“Simply put, increased forfeiture funds had no meaningful effect on crime fighting. However, forfeiture was strongly linked to worsening economic conditions.”

The Institute for Justice examined more than ten years of data from the Department of Justice’s equitable sharing program to determine whether asset forfeiture helped fight crime. They found that equitable sharing funds did not increase the number of crimes solved, and did not reduce drug use. Instead, they found greater use of forfeiture when departments are under fiscal stress—when unemployment increased by 1%, equitable sharing seizures increased 9%.

“I’m not trying to justify anything. But there is more than one way to pay for a crime, and I have overpaid for mine.”

Legislators in Maine are debating a bill that would allow courts to reduce juvenile restitution based on financial circumstances or allow some of the debt to be paid off with community service. While many states have moved to reduce or eliminate juvenile fines and fees, only six states (Arkansas, Maryland, Missouri, New York, North Carolina, Wisconsin) and the District of Columbia place a limit on juvenile restitution obligations. These debts are not consistently collected—Connecticut recovered 87% of the amount owed, while Mississippi recovered only 28%. 

Asset Forfeiture in Texas, and the news in criminal justice this week

“There is a principle of being innocent until proven guilty, and forfeiture just takes that and flips it on its head.”

The Texas Tribune reviewed thousands of pages of court records related to asset forfeiture in four counties: Harris, Reeves, Smith and Webb. The 560 cases reviewed resulted in the seizure of nearly $10 million and 100 cars. In approximately 40% of cases, the person whose property was seized was not found guilty of a crime related to the seizure. In the first half of 2016 alone, police in Harris County seized $8 million in cash and 67 vehicles, and 15% of cases had no related criminal charge.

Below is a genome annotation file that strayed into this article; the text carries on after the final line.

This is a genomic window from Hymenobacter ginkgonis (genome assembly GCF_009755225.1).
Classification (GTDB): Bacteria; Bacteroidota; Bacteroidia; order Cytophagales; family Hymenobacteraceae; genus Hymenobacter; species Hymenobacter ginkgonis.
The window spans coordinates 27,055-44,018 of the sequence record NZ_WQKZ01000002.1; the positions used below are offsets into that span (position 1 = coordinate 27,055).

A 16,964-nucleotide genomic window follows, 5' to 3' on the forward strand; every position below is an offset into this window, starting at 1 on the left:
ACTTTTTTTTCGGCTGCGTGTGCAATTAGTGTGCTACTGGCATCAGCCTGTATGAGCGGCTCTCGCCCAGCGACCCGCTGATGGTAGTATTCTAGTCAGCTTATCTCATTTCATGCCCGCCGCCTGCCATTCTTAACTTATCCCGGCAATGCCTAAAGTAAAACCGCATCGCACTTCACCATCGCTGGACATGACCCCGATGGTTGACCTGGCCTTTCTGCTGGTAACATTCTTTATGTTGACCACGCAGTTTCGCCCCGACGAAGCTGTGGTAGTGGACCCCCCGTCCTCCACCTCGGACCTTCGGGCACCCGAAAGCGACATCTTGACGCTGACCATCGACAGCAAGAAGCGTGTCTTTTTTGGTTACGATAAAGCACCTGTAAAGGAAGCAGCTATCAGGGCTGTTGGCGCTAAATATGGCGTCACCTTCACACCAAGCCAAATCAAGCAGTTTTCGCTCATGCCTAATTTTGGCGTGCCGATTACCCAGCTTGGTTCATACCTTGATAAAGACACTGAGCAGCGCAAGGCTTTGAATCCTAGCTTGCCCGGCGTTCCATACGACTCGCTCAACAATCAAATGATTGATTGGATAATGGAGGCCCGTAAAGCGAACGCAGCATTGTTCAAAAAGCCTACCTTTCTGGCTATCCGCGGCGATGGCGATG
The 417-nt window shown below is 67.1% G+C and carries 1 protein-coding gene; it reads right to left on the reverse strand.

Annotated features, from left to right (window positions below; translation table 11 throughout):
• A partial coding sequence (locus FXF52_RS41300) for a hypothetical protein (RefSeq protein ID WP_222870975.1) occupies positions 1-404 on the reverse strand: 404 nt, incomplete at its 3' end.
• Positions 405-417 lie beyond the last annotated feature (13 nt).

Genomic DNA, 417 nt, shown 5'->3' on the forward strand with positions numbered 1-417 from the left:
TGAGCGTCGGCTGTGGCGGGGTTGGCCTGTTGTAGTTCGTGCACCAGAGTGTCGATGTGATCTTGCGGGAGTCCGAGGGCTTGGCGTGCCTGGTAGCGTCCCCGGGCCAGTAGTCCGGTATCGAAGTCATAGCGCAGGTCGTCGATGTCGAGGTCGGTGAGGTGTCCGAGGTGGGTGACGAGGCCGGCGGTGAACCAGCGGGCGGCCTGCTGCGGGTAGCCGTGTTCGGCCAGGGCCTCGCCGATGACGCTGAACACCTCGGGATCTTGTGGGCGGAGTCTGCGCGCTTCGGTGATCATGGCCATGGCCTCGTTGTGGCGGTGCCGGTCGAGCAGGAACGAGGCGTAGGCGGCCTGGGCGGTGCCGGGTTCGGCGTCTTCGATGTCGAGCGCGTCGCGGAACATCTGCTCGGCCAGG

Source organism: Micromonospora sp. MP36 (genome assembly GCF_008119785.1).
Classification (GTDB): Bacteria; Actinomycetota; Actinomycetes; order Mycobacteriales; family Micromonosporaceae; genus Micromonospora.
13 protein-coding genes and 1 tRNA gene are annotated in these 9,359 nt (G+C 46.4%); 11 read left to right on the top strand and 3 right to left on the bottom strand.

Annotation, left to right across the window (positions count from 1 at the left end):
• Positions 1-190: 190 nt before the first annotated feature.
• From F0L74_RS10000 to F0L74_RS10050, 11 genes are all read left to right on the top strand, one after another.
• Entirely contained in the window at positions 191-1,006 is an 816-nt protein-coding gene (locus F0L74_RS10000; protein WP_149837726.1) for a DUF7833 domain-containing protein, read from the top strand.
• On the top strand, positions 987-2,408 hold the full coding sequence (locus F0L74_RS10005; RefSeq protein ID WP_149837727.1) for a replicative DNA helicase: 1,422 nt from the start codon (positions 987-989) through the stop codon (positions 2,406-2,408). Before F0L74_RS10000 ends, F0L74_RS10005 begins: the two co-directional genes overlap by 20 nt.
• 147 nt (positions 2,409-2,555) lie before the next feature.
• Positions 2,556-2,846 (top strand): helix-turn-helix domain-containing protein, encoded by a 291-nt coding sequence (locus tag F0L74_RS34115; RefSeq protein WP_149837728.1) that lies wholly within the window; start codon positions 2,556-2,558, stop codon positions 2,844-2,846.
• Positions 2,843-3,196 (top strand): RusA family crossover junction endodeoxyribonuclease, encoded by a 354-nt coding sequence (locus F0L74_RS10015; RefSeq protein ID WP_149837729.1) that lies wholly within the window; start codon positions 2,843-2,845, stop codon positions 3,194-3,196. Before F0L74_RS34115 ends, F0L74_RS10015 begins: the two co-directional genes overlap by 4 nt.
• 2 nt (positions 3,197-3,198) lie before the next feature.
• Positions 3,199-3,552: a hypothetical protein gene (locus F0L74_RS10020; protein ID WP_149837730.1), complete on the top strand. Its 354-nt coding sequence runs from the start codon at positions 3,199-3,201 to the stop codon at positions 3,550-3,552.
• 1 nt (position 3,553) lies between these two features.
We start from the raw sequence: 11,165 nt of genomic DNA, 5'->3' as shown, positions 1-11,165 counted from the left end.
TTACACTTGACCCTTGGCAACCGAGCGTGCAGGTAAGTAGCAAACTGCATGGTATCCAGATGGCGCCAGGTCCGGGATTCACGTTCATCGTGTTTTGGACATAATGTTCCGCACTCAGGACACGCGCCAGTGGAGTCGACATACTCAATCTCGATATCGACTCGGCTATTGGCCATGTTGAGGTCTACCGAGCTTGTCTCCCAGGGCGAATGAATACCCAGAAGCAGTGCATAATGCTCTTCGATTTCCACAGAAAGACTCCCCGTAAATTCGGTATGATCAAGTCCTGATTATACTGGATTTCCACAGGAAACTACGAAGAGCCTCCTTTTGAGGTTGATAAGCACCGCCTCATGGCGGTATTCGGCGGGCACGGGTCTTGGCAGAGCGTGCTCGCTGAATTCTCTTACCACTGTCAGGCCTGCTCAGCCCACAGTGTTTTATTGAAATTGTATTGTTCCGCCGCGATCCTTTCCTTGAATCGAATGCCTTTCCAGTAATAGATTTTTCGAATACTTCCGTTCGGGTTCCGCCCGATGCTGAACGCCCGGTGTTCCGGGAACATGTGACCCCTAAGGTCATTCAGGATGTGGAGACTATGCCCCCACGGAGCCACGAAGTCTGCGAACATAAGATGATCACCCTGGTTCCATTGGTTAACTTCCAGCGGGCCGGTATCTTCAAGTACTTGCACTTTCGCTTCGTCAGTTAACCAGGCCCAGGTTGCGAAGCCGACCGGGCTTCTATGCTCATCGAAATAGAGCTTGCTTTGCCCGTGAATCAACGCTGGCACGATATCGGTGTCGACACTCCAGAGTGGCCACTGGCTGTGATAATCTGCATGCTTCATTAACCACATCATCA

“By reducing the burden our occupational licensing laws have on those with criminal records, we will strengthen our communities by lowering crime rates as well.”
 
Pennsylvania State Senators John DiSanto (R-15) and Judy Schwank (D-11) and Representatives Sheryl Delozier (R-88) and Jordan Harris (D-186) wrote a joint op-ed in PennLive about the need for reform to the state’s occupational licensing requirements. They’ve introduced Senate Bill 637 and House Bill 1477, which would prevent licensing boards from denying or revoking a license based solely on one’s criminal history unless the conviction is directly related to the licensed occupation. Both bills would also allow individuals to find out if they are eligible for licensing before they go through the training and educational requirements for the particular profession. 

“…Many of the broader challenges that probation departments face can be traced to the way that they are funded—usually based upon the number of people being supervised at any given time.”
 
In The Hill, Right on Crime’s Michael Haugen reviewed a report finding that performance-based funding has contributed to reduced caseloads, lower costs, and fewer probation revocations. Successful models include Ohio’s “Reclaim” Program, which incentivizes community-based programming for juvenile offenders and at-risk youth, and Illinois’ “Redeploy” Program, which provides financial incentives to jurisdictions that expand evidence-based interventions focused on addressing underlying drivers of crime.